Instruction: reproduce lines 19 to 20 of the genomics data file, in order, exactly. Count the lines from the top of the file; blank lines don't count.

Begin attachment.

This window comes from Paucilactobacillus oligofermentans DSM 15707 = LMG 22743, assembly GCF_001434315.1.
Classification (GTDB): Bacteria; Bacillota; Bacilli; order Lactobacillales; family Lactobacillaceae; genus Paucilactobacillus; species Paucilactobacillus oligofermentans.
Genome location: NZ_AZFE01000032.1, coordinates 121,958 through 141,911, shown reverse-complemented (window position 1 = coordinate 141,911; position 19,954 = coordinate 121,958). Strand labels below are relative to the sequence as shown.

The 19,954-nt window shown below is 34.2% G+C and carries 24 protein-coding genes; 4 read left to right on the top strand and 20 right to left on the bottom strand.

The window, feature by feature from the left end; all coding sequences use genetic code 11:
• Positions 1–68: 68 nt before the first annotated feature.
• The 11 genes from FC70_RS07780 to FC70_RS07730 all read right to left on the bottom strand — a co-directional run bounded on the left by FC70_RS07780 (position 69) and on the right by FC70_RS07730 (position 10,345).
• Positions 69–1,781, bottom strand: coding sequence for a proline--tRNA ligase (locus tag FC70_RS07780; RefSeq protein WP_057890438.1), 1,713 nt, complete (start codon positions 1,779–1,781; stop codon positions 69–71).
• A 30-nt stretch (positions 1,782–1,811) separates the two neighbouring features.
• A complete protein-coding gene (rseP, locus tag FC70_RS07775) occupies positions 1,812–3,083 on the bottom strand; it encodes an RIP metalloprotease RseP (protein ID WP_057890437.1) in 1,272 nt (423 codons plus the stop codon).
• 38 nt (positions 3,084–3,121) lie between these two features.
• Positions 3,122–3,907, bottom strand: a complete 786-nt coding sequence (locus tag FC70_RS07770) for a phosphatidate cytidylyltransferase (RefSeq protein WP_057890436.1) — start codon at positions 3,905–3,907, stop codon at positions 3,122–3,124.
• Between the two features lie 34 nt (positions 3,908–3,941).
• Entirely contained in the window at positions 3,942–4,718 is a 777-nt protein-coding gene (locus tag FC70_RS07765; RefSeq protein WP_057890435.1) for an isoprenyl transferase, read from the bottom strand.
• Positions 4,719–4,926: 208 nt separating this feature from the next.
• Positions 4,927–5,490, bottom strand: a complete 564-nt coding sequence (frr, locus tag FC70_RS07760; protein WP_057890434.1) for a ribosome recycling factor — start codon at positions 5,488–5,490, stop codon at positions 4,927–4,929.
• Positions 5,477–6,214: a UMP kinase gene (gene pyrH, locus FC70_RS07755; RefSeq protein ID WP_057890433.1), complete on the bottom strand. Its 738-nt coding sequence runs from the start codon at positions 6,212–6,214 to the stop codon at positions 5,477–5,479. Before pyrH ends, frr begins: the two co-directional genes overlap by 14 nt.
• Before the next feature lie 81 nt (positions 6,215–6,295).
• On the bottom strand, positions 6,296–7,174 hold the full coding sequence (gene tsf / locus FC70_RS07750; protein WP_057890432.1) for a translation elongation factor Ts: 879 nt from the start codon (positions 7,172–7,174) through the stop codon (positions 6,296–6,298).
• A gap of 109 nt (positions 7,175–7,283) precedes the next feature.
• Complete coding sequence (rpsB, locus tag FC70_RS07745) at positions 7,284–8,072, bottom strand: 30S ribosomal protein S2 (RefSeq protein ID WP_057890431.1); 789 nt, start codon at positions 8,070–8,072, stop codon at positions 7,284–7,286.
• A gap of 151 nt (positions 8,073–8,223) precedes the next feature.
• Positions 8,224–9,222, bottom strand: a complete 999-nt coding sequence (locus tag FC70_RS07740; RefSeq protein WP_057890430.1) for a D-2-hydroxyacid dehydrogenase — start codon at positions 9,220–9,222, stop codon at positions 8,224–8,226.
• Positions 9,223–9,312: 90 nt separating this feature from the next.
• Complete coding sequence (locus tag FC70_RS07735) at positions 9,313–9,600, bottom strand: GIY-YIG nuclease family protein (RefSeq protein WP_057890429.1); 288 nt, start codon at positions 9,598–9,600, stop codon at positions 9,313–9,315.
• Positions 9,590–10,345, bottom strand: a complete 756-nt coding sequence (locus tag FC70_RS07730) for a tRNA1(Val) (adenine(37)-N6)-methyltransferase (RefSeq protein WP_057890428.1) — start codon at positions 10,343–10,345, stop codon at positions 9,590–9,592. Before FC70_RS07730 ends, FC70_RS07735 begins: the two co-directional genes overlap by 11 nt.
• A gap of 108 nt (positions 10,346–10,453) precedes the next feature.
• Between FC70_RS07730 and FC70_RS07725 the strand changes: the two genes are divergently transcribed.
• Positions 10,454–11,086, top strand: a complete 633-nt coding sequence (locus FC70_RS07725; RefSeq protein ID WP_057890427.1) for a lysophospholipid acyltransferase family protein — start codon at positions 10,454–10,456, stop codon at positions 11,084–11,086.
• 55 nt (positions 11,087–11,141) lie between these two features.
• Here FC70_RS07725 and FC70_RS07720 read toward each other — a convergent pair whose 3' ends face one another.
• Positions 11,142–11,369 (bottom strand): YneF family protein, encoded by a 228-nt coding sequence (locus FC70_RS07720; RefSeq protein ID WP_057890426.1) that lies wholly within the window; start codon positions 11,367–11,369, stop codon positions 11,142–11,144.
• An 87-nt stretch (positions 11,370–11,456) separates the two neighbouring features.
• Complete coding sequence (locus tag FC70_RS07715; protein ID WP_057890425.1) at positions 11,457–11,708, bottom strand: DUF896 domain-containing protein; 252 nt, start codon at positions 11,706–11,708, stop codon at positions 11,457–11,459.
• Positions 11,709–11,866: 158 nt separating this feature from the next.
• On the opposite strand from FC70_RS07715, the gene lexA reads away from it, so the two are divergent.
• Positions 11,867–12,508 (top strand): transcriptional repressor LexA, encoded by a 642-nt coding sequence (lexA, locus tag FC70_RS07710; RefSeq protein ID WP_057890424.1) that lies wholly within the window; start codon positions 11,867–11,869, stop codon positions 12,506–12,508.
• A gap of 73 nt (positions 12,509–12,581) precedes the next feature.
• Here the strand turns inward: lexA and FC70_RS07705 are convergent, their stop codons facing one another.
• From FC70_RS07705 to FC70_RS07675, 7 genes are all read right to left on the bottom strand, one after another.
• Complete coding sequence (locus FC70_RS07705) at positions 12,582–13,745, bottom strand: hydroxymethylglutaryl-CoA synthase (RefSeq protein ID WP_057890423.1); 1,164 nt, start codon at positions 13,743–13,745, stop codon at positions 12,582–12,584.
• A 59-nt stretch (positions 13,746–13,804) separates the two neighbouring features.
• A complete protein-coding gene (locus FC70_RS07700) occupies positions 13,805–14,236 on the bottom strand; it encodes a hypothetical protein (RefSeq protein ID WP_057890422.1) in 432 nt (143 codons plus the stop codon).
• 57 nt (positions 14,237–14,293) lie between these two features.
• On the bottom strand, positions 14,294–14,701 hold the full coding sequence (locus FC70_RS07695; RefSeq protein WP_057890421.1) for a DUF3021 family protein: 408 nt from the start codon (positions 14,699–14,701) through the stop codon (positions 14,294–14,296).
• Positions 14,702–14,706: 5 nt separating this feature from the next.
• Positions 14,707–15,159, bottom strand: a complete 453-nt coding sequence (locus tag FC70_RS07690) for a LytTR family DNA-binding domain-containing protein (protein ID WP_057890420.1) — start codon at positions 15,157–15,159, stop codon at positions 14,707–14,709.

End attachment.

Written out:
• On the bottom strand, positions 6,296–7,174 hold the full coding sequence (gene tsf / locus FC70_RS07750; protein WP_057890432.1) for a translation elongation factor Ts: 879 nt from the start codon (positions 7,172–7,174) through the stop codon (positions 6,296–6,298).
• A gap of 109 nt (positions 7,175–7,283) precedes the next feature.